“To make this work, higher education stakeholders require a sustained effort, which includes additional administrative relief and the Department meeting its FAFSA processing timelines going forward," said NASFAA President and CEO Justin Draeger. "Schools have been told to expect test records by the end of this week, and processed FAFSA information in the first half of March, which will be vital to provide students and families with need-based financial aid information this spring. Students and families cannot afford any additional delays. We are committed to working with the Department in the spirit of collaboration and open dialogue as we tackle these challenges together.”

Tuesday’s announcement also reiterated that test versions of ISIRs will be released “by the end of the week.” Cardona urged every college to start testing their records as soon as the test ISIRs become available.

Tuesday’s announcement comes on the heels of a letter from over 100 congressional Democrats who pressed the department for more clarity on its timelines and next steps for the 2024-25 FAFSA form.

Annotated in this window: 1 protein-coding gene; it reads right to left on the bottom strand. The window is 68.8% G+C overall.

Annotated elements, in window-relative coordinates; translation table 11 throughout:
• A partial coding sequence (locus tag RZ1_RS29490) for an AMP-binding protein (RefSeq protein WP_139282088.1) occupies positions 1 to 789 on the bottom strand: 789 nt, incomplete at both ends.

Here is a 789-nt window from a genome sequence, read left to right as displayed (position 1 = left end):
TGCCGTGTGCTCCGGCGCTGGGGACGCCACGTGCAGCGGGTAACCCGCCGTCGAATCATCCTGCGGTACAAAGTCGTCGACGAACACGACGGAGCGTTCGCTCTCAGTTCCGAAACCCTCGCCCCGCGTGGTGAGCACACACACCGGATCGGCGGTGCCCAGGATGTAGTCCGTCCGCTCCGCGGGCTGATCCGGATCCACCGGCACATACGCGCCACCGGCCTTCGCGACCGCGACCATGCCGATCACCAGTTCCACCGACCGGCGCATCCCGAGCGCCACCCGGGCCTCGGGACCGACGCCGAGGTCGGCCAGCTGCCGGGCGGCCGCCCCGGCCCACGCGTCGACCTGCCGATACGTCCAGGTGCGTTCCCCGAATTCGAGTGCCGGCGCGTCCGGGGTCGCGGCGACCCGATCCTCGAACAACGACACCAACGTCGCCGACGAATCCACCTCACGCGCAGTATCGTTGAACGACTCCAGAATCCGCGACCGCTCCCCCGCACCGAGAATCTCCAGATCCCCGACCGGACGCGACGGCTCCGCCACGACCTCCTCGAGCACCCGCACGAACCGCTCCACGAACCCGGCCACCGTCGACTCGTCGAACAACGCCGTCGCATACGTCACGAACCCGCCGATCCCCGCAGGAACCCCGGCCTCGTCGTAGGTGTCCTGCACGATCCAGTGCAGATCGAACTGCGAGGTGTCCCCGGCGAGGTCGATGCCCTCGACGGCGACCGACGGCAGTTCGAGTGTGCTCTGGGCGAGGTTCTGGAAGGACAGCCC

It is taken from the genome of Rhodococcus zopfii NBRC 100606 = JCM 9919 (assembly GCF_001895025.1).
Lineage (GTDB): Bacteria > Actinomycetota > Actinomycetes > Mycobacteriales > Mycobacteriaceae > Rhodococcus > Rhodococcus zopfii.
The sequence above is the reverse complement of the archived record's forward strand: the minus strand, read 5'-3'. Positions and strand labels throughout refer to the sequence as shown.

Publication Date: 2/13/2024

Kelvin H | 2/13/2024 11:50:55 AM

The reduction in verification requirements will open up a lot of schools to fraud and identity theft issues. During the pandemic when verification was waived, we saw a lot more fraud problems come through our school, through our distant education programs. We had instances where we had students in their 80's getting Pell grants and never went to school. They collected the refund check and disappeared. I would at least like to see the V4 used and then financial aid advisors can determine if information is conflicting and then decide to select for further verification.